By making Jehanne personally deliver this comprehensive public rejection of all that she had believed, said and done (and much that she had not), the trial achieved its purpose to discredit her and her king. Her punishment was to be committed to perpetual solitary confinement and ordered to adopt women’s clothing. Two days later she changed her mind, saying that promises that she should be allowed to go to mass and be freed from her chains had not been kept and she would rather die than endure the pain of imprisonment any longer. She admitted that her voices had spoken to her again–‘the fatal reply’ someone noted in the margin of the record – resumed her male clothing and insisted that her renunciation was not genuine but had been entirely motivated by fear of the fire. Her voices had told her that she had damned herself eternally merely to save her life.14
This was the worst possible outcome both for Jehanne herself and for the English. Her public renunciation had enumerated and advertised her ‘errors’ to a broader, popular audience and now, as she was a relapsed heretic, there was no alternative but to burn her. There could be no more effective way to draw attention to her belief in the righteousness of her mission than her willingness to die for it. And on 30 May 1431 that was what she did. She was taken to the Old Market, the traditional place of public execution in Rouen. Cauchon gave a final sermon and pronounced her sentence before handing her over to the secular authorities. Geoffroi Thérage,15 the royal executioner, then dragged her to the stake, placed on her head a mitre emblazoned with the words ‘heretic, relapse, apostate, idolater’ and lit the fire. A sympathetic Englishman had made her a small cross of wood which she placed at her breast and a Norman cleric, who had served as an usher at the trial, took the parish cross from the church of Saint-Sauveur and held it aloft so that she could see it as she was consumed by the flames. Several times she called out ‘Jesus!’ and it was his name that she invoked with her last breath.16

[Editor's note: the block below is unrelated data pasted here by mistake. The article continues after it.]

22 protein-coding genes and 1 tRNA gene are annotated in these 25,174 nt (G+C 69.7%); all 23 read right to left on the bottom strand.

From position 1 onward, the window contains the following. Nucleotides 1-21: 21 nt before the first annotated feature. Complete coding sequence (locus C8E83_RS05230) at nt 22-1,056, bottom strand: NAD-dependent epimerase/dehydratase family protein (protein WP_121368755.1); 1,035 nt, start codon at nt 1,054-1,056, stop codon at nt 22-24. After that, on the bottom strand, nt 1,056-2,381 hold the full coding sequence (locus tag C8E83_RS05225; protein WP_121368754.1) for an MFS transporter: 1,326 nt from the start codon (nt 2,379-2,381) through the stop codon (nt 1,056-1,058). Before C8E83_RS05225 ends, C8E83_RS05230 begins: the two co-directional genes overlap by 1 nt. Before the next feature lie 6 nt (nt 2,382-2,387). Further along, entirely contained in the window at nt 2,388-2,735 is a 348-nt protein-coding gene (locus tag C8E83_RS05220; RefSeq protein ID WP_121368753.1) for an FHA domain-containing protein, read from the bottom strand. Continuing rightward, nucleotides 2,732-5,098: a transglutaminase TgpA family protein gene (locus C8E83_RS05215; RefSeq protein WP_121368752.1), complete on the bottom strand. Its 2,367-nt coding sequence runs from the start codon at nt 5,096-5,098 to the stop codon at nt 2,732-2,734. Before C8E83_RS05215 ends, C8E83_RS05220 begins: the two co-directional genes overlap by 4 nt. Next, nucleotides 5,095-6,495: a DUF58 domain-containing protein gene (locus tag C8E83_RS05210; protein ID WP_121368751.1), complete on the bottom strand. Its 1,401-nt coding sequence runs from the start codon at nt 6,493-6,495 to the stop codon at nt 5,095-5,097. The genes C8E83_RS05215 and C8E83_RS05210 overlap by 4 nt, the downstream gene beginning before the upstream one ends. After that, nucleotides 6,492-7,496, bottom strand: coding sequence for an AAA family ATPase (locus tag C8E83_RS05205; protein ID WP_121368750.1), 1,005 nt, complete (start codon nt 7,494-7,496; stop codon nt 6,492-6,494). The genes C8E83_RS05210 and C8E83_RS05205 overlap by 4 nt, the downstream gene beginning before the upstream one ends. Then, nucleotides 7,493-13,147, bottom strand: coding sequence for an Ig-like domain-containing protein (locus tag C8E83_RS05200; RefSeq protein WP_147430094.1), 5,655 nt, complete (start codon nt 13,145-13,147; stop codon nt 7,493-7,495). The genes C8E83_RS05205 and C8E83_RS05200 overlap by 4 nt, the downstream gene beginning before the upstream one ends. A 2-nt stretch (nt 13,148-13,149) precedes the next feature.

After she was dead Thérage raked back the fire to expose her naked body ‘to take away any doubts from people’s minds’ that she was a woman. When the watching crowds had stared long enough he rebuilt the fire so that her body was reduced to ashes, which were then thrown in the Seine to prevent them becoming objects of veneration. For it was already clear from the reaction of some of the crowd that they believed ‘that she was martyred, and for her true lord’. Even Thérage, it was later claimed, had said that ‘he greatly feared to be damned for he had burned a holy woman’–though not so much that it persuaded him to give up his gruesome occupation. At least two witnesses at the nullification process claimed that Thérage had told them that he had been unable to destroy Jehanne’s heart, which, in the manner of saintly relics, had resisted his best efforts to burn it, using oil, sulphur and charcoal, and had remained intact. Thérage himself was conveniently unable to verify this as he had died many years previously.17